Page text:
This is a sponsored cryptocurrency guide by eToro.
In an unprecedented move by one of the FAANG tech giants, Facebook officially revealed their own cryptocurrency called Libra. For the very first time, we are seeing a company of this scale launch and issue its own native blockchain token. This move by Facebook will likely rock the boat of many other tech and financial institutions - mass cryptocurrency adoption looms and it probably will not be long before the other tech giants follow suit with their own blockchain plans.
Libra as a Cryptocurrency
Libra is a cryptocurrency, where transactions are recorded on immutable ledgers secured by various parties in a decentralized manner. Libra will launch H1 2020, and will be fully backed by reserves of low volatility assets (“Libra Reserve”). Libra and Libra Reserve will be governed by the not-for-profit Libra Association, which is comprised of founding members from various industries and countries.
The Libra Association
The Libra Association is an independent, non-profit organization located in Geneva, Switzerland. The association consists of founding members coming from various industry sectors and distributed globally such as:
- Payments: Mastercard, PayPal, PayU (Naspers’ fintech arm), Stripe, Visa
- Technology and marketplaces: Booking Holdings, eBay, Facebook/Calibra, Farfetch, Lyft, MercadoPago, Spotify AB, Uber Technologies, Inc.
- Telecommunications: Iliad, Vodafone Group
- Blockchain: Anchorage, Bison Trails, Coinbase Inc., Xapo Holdings Limited
- Venture Capital: Andreessen Horowitz, Breakthrough Initiatives, Ribbit Capital, Thrive Capital, Union Square Ventures
- Nonprofit and multilateral organizations, and academic institutions: Creative Destruction Lab, Kiva, Mercy Corps, Women’s World Banking
The Libra Association plans to grow its number of members to 100 before its scheduled launch in the first half of 2020.
What is so special about Libra?
The potential impact of Libra in driving cryptocurrency adoption is huge, with Facebook having an existing 2 billion Monthly Active Users (MAU) who will be immediately exposed to Libra. And that is just Facebook alone - if we consider the user bases of all other consortium members, the exposure is likely far greater. This is undeniably a positive affirmation for the blockchain industry as the accessibility to cryptocurrency goes mainstream and begins benefitting the general populace.
In its whitepaper, Libra claims that it will be a stable digital cryptocurrency that is fully backed by a pool of assets which includes a collection of low-volatility assets (“Libra Reserve”), such as bank deposits and short-term government securities from stable and reputable central banks to build trust in the intrinsic value of Libra. Despite it’s backing, Libra is not a stablecoin where it’s value is pegged to a single fiat currency, but rather sort of an index fund of various currencies it has in its reserves.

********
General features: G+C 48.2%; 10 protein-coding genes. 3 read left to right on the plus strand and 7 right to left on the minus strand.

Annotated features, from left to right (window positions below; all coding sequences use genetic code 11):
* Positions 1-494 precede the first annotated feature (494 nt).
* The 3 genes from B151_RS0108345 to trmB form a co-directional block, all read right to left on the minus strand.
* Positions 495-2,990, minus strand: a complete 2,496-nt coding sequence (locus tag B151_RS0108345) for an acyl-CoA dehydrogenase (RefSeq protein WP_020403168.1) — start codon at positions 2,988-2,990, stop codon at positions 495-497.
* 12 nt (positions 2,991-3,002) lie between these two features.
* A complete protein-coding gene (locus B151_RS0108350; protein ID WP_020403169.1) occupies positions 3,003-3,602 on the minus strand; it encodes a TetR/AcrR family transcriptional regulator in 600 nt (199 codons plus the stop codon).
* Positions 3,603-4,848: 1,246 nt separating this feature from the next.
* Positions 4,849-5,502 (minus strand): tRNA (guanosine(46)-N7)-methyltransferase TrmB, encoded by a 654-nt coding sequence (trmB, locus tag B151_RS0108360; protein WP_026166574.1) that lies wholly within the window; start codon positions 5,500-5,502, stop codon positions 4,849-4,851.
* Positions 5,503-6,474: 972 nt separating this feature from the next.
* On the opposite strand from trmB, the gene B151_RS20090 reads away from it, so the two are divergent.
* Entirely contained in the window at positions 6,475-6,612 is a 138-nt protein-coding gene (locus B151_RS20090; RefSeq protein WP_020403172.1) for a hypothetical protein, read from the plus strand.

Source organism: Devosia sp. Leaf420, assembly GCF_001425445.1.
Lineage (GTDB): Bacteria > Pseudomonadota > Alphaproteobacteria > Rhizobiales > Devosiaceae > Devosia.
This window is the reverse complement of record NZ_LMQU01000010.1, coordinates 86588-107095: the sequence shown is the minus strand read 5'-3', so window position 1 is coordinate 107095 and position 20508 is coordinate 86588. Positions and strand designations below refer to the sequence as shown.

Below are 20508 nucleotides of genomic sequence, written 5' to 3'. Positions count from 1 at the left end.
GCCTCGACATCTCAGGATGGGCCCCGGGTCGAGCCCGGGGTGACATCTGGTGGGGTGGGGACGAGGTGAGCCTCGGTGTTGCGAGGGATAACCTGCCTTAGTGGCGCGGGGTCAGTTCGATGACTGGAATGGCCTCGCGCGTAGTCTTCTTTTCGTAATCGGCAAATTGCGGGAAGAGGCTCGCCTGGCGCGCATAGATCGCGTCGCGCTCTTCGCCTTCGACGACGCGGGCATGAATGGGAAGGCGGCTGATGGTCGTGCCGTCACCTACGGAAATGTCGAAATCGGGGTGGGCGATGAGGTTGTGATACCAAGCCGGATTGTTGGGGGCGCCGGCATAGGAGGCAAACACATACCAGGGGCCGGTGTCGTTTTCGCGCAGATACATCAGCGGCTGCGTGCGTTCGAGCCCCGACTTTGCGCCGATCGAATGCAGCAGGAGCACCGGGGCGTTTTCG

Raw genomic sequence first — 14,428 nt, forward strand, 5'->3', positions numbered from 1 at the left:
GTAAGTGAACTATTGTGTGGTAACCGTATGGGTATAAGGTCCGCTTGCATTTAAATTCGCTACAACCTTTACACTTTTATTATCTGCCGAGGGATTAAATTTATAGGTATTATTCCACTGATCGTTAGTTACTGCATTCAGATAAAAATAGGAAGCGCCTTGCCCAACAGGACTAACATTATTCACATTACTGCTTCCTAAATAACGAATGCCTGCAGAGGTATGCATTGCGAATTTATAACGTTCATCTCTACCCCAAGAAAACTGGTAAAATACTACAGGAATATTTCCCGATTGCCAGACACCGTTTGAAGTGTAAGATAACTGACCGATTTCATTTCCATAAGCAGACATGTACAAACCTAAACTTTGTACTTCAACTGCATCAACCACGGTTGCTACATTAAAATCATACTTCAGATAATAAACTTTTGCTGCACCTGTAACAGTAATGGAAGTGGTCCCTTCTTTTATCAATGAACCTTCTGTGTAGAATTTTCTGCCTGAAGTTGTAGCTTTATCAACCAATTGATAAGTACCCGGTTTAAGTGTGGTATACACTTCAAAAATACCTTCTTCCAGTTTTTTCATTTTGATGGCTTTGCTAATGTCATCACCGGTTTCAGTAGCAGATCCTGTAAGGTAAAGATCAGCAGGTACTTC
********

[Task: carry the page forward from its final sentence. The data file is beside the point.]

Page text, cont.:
The concept of a currency stabilizing its value by pooling assets and reserves is not a new one. This has been done by almost every federal reserve or monetary funds in a bid to stabilize their own fiat currencies. Similarly, applying such techniques to Libra will allow it to have a relatively stable value.
Libra, and the Libra Blockchain
Technically speaking, Libra closely resembles many of the permissioned blockchains where only entities that fulfill certain requirements and at the start, all participants are the founding members of the Libra Association. They will participate in it’s consensus to vote on the parameters and protocols of the Libra blockchain.
In 5 years time, Libra aims to become less permissioned by having 20% of the voting power come from all node operators in a Proof-of-Stake manner, rather than 100% from its founding members.
The Libra blockchain is fully open-source, supports custom transaction logic, smart contract ready and is built using Move, a new programming language. Drawing valuable insights from security incidents that have happened with smart contracts to date, Move will be inherently easier to work with to write smart contracts, thereby lessening the risk of unintended bugs or security incidents.
Consensus wise, it follows the Byzantine Fault Tolerance (BFT) consensus approach where two-thirds majority will be required for the execution of transactions.
What is next for Libra and the financial sector?
As announced, Libra is working towards its launch in first half of 2020. Facebook has also established Calibra to build and operate services on its behalf on top of Libra Network. Calibra is expected to introduce its first product, the Calibra wallet in 2020 to support the storage, sending and payment using Libra in Facebook Messenger and Whatsapp.
Facebook’s move into the blockchain sector with Libra is just the beginning. The potential for the blockchain technology to disrupt traditional financial services is slowly being realized and we should expect other tech giants to follow suit in the process.
With over 2.5 billion people unbanked and many still relying on illiquid/inefficient local currencies, Libra’s mission to empower billions with a simple global currency through technology echoes with that of eToro’s GoodDollar. The difference is that GoodDollar distributes money using the principle of universal income (UBI) and is 100% not for profit.
Moving forward, eToro will continue to play a key role in this financial revolution as it open up access to money to everyone around the world. eToro will be looking forward to having Libra listed on eToroX, eToro’s cryptocurrency exchange and eToro.com, the trading and investment platform with over 11 million registered users across 140 countries.
This is a sponsored cryptocurrency guide by eToro.
Sim Teong Jing
TJ is a freelance writer that's enthusiastic for numbers, graphs and the economy. He is also a constant learner and are fast to analyse the latest happenings. Follow the author on Twitter @TjTeong